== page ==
By JAMES KENNEDY
June 21, 2013--Yesterday I undertook a mini traffic study on Blackstone Boulevard, between Irving & Lloyd Streets. Another 25 mph street, Blackstone is a featured piece of the city’s section of the East Coast Greenway. From 3-3:30 I clocked speeds on the southbound side, and then switched to watching northbound traffic for the next half hour.
Although the speed limit was 25, as in the Westminster study I chose to count cars going up to 30 mph as within the speed limit. Out of 606 cars counted, 381 or 63% were within this technical limit. The statistical mode for "non-speeding" cars was 29 mph, demonstrating that many "non-speeders" were within close reach of the more permissive threshold.
The previous study of Westminster Street raised the question of what role obstructions such as turning cars had to play in keeping people to the speed limit. In this study, 31 cars, or 8% of people traveling under 30 mph, were making a turn. Typically two to three cars were slowed by each turning car, so I estimate that almost one in three "non-speeders" (124 out of 381) were under 30 mph because traffic flow had presented them no other option.
Speeding was common on this street, but not as common as on Westminster. 165 drivers, or 27%, were driving between 30 and 35 mph on a 25 mph road.
Extreme speeding was also present. Twenty-four cars were between 35 and 40 mph. Six drivers were above 40 mph, with the top speed an astonishing 44 mph--higher than the greatest speed clocked on Westminster. Drivers moving faster than 35 mph constituted 5% of drivers. In one sense this is not a lot, yet one could contrast the figure with the number of everyday cyclist commuters in Providence, which by the 2010 Census was only 1%. In Providence, that 1% is omnipresent--as the bumper sticker says, Bicycles are everywhere!--so imagine that for every bicycle seen there are five motorists speeding more than ten mph over the speed limit--even on the East Coast Greenway.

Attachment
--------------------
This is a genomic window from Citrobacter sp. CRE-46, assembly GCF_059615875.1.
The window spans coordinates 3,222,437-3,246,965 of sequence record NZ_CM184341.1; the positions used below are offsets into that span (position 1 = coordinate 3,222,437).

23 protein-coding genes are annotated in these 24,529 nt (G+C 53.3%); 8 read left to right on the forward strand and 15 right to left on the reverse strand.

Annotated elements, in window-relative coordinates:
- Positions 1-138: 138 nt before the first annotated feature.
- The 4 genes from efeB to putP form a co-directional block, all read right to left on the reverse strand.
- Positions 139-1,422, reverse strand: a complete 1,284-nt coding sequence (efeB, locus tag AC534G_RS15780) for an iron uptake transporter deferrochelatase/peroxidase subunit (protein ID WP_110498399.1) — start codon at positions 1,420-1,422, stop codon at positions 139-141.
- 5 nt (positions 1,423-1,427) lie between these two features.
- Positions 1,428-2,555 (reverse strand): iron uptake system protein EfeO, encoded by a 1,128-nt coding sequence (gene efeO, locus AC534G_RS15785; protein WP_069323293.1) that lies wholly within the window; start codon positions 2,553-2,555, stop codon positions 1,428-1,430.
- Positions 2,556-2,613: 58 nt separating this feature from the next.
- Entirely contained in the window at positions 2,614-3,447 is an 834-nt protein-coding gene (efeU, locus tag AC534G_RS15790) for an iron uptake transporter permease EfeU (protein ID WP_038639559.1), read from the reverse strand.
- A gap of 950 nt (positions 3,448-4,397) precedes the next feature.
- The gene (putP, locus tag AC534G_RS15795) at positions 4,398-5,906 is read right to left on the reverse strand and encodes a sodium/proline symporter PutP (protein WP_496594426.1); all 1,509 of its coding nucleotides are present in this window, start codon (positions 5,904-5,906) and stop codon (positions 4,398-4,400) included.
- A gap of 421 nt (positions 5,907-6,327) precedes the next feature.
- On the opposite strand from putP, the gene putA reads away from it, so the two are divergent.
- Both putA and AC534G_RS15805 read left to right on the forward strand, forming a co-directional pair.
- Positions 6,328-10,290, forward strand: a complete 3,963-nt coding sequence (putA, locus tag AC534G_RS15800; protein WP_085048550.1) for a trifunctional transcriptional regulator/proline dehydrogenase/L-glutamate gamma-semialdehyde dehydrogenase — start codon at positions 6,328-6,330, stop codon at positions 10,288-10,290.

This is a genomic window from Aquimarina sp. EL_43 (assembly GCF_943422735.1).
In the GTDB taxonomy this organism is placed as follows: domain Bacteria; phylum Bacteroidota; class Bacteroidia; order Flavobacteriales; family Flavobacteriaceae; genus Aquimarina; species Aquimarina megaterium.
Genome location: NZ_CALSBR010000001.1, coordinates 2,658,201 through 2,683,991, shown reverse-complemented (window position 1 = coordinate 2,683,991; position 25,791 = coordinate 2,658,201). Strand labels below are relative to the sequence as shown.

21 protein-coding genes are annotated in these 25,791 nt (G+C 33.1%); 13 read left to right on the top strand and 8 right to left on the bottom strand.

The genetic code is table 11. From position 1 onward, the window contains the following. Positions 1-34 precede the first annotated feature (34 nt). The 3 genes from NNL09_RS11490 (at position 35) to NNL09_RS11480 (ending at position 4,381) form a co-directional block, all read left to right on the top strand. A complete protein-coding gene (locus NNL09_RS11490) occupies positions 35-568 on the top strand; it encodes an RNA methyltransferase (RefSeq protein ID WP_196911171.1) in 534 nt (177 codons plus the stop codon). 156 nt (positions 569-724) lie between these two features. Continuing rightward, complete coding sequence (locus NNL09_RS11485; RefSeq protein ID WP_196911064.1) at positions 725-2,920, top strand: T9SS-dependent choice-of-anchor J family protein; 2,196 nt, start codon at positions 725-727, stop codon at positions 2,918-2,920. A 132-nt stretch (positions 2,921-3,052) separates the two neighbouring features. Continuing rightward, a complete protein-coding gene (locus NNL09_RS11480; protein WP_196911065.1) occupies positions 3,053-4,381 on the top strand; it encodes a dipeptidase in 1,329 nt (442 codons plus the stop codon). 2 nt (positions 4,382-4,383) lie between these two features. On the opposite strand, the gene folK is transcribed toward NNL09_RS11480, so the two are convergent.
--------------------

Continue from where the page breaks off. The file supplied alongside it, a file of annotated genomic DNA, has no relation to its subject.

Why concern ourselves with this? As an experienced cyclist, I must admit that Blackstone offers few problems to me and feels very pleasant to ride on. But as a teacher in a bike program at Nathan Bishop M.S., I was surprised to return to that same road with my students over several months this spring and suddenly feel uncomfortable. Noted among my findings during the study was that none of the many cyclists who passed me were children. In cities like Portland, Oregon, 40% of students ride their bikes to school, while in the Netherlands the figure is closer to 90%. A healthy youth contingent of cyclists is a signal that a city is pursuing effective policies.
Cycling is overall a very safe transportation mode. Estimates by health officials say that biking is twenty times more likely to lengthen your life than shorten it. Helmets add another level of safety, eliminating most serious head injuries. So safety is in part a matter of subjectively creating the feeling of comfort. The Netherlands, for instance, categorizes roads over 35mph--25 mph!--as fast, and in need of physical separation. Nearly all the traffic on Blackstone--including the "non-speeding" contingent--would be felt as uncomfortable and unsafe by the Dutch public.
Hopefully this study offers policy-makers and citizens some tools to change that.